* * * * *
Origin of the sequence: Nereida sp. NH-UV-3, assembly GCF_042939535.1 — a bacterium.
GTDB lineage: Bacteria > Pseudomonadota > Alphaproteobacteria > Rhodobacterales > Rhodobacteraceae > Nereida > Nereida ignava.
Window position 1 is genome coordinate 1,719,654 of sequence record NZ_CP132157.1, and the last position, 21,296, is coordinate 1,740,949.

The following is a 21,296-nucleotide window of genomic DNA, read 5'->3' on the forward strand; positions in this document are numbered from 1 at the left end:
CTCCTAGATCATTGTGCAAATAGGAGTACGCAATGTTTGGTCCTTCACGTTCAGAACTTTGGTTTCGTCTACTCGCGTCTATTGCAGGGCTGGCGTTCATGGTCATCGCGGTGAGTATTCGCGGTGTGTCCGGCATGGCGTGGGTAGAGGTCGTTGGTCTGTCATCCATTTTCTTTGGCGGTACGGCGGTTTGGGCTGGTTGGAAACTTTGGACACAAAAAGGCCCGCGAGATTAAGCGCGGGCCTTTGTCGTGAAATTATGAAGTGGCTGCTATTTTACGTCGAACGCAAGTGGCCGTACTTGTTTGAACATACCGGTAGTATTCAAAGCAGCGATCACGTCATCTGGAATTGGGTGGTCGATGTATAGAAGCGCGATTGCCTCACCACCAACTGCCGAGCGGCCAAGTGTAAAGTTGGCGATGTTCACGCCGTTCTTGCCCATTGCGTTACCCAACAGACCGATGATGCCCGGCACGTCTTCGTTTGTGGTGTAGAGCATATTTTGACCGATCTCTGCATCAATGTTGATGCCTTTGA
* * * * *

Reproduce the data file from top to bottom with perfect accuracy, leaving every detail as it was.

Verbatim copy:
Origin of the sequence: Nereida sp. NH-UV-3, assembly GCF_042939535.1 — a bacterium.
GTDB lineage: Bacteria > Pseudomonadota > Alphaproteobacteria > Rhodobacterales > Rhodobacteraceae > Nereida > Nereida ignava.
Window position 1 is genome coordinate 1,719,654 of sequence record NZ_CP132157.1, and the last position, 21,296, is coordinate 1,740,949.

The following is a 21,296-nucleotide window of genomic DNA, read 5'->3' on the forward strand; positions in this document are numbered from 1 at the left end:
CTCCTAGATCATTGTGCAAATAGGAGTACGCAATGTTTGGTCCTTCACGTTCAGAACTTTGGTTTCGTCTACTCGCGTCTATTGCAGGGCTGGCGTTCATGGTCATCGCGGTGAGTATTCGCGGTGTGTCCGGCATGGCGTGGGTAGAGGTCGTTGGTCTGTCATCCATTTTCTTTGGCGGTACGGCGGTTTGGGCTGGTTGGAAACTTTGGACACAAAAAGGCCCGCGAGATTAAGCGCGGGCCTTTGTCGTGAAATTATGAAGTGGCTGCTATTTTACGTCGAACGCAAGTGGCCGTACTTGTTTGAACATACCGGTAGTATTCAAAGCAGCGATCACGTCATCTGGAATTGGGTGGTCGATGTATAGAAGCGCGATTGCCTCACCACCAACTGCCGAGCGGCCAAGTGTAAAGTTGGCGATGTTCACGCCGTTCTTGCCCATTGCGTTACCCAACAGACCGATGATGCCCGGCACGTCTTCGTTTGTGGTGTAGAGCATATTTTGACCGATCTCTGCATCAATGTTGATGCCTTTGA